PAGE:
Attributed to Lieutenant Francis Temple, Royal Artillery. The flat, fullerless blade bearing the initials "F.T." in a cartouche. The retailer, Folkard of Jermyn Street, London was a tailor. His business filed for bankruptcy in April 1856, thus dating the sword prior to this. A simple scroll through the Army lists provides only one Artillery officer with these initials.
A very fine example, and highly unusual to have an attributed patent hilt of this period.
Lieutenant Francis Temple was commissioned into the Royal Artillery in June 1852.
Lieutenant Temple died of disease whilst aboard HMS Firebrand on the passage home from the Crimea, on the 12th of July 1856.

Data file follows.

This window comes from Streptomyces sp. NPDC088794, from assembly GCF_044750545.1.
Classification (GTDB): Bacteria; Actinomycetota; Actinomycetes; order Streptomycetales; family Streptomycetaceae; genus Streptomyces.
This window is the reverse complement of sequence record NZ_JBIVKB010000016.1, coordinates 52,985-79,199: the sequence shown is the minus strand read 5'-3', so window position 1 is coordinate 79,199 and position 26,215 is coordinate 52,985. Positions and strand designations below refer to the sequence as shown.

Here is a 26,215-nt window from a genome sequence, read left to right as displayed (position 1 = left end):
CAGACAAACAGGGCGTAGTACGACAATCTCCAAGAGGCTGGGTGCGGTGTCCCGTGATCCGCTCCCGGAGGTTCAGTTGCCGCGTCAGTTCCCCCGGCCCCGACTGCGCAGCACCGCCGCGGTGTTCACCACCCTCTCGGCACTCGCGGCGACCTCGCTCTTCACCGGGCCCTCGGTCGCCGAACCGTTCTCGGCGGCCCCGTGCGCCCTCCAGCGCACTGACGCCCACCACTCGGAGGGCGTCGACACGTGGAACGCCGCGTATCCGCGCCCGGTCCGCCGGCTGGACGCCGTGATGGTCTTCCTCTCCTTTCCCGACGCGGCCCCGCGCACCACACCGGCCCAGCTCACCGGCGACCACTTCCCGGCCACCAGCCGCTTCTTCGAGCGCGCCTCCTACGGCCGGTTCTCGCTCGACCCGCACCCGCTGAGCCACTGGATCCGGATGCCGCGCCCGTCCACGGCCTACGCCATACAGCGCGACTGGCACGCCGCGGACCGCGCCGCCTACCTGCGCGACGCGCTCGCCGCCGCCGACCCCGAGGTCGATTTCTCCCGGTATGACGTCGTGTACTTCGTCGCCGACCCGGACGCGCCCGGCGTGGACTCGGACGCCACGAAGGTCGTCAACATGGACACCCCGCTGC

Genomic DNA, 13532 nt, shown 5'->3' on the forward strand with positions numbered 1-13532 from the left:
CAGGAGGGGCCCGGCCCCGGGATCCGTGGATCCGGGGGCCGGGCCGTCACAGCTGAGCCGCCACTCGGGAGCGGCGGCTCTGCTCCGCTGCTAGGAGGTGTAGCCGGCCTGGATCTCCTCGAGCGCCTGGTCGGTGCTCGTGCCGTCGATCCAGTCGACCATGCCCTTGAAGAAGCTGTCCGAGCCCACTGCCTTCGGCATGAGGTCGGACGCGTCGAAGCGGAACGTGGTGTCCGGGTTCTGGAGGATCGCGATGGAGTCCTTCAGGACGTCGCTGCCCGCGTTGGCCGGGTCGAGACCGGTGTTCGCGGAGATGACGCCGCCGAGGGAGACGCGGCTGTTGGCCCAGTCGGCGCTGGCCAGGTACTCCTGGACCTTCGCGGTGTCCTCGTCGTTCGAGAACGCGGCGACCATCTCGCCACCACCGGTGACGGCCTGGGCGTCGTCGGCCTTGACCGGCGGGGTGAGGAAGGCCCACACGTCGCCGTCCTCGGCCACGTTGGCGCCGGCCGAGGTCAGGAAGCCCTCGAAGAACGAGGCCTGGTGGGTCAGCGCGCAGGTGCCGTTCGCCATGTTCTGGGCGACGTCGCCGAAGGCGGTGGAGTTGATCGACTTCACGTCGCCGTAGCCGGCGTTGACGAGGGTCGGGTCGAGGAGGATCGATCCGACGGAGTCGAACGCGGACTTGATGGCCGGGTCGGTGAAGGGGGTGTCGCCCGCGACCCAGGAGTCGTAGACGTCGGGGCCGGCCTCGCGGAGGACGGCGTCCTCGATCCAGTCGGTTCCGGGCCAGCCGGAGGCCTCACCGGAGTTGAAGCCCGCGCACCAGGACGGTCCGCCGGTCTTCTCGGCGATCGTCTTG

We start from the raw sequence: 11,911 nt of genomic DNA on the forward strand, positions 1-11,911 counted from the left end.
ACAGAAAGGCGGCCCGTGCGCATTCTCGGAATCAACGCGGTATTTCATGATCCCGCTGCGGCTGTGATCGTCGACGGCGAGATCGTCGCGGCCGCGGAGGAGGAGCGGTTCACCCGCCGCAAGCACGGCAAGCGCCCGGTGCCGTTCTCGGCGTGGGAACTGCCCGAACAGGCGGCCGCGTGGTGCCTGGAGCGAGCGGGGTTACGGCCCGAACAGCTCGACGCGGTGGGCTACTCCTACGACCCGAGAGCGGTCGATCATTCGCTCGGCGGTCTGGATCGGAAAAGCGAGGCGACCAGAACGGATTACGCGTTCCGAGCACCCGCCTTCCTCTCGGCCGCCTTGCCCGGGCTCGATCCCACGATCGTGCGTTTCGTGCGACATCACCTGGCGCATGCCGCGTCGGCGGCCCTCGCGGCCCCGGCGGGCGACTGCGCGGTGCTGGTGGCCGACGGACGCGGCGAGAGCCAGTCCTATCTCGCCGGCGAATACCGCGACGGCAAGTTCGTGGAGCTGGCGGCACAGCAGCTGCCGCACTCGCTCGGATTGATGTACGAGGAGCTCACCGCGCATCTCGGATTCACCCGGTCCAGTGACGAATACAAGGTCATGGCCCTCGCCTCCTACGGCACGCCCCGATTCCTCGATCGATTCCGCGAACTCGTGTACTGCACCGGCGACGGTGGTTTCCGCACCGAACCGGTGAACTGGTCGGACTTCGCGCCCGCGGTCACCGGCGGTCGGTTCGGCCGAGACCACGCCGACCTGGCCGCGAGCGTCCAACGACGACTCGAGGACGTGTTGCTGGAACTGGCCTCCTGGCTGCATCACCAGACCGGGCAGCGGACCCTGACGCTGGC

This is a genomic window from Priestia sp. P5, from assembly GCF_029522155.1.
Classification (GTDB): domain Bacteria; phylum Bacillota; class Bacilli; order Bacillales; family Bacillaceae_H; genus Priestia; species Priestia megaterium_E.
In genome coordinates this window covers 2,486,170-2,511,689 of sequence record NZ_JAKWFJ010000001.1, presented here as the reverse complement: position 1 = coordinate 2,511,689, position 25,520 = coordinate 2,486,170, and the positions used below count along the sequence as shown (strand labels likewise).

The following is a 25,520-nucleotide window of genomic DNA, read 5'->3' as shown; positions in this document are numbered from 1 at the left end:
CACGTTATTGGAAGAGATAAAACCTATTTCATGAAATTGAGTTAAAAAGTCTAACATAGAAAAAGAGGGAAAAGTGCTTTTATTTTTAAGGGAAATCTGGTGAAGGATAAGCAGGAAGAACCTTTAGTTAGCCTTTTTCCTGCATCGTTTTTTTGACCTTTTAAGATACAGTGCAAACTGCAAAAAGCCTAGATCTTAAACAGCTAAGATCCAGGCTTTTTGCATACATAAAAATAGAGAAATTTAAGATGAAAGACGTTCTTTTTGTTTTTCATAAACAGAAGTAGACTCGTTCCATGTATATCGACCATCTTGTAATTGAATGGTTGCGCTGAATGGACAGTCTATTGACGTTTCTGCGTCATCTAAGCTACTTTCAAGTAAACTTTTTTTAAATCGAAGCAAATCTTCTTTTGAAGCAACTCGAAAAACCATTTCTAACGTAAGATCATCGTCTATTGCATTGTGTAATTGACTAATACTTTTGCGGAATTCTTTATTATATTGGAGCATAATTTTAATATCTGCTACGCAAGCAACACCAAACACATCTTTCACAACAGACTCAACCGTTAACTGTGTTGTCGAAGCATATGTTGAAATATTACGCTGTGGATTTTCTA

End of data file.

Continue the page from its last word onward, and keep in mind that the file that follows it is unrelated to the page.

He was the son of Admiral Francis Temple (Vice-Admiral of the Blue) and Susan Warren of Truro, Cornwall.
34 inch blade.
Very clean overall. The gutta percha grip retaining some of the original silver twistwire.
Scabbard an excellent fit, and clearly original to the sword.
The more unusual "flat" blade is very clean, with bright, clear etching. Featuring the original owners initials, retailers address, standard crowned VR and feathered lighting bolts, along with the words "Royal Artillery".
Scarce to find any attributable Crimean war sword, but add in the fact that this is an early patent hilt, in superb condition, and one has a very rare sword indeed, and one for the specialist collector.
Strictly over 18's only.
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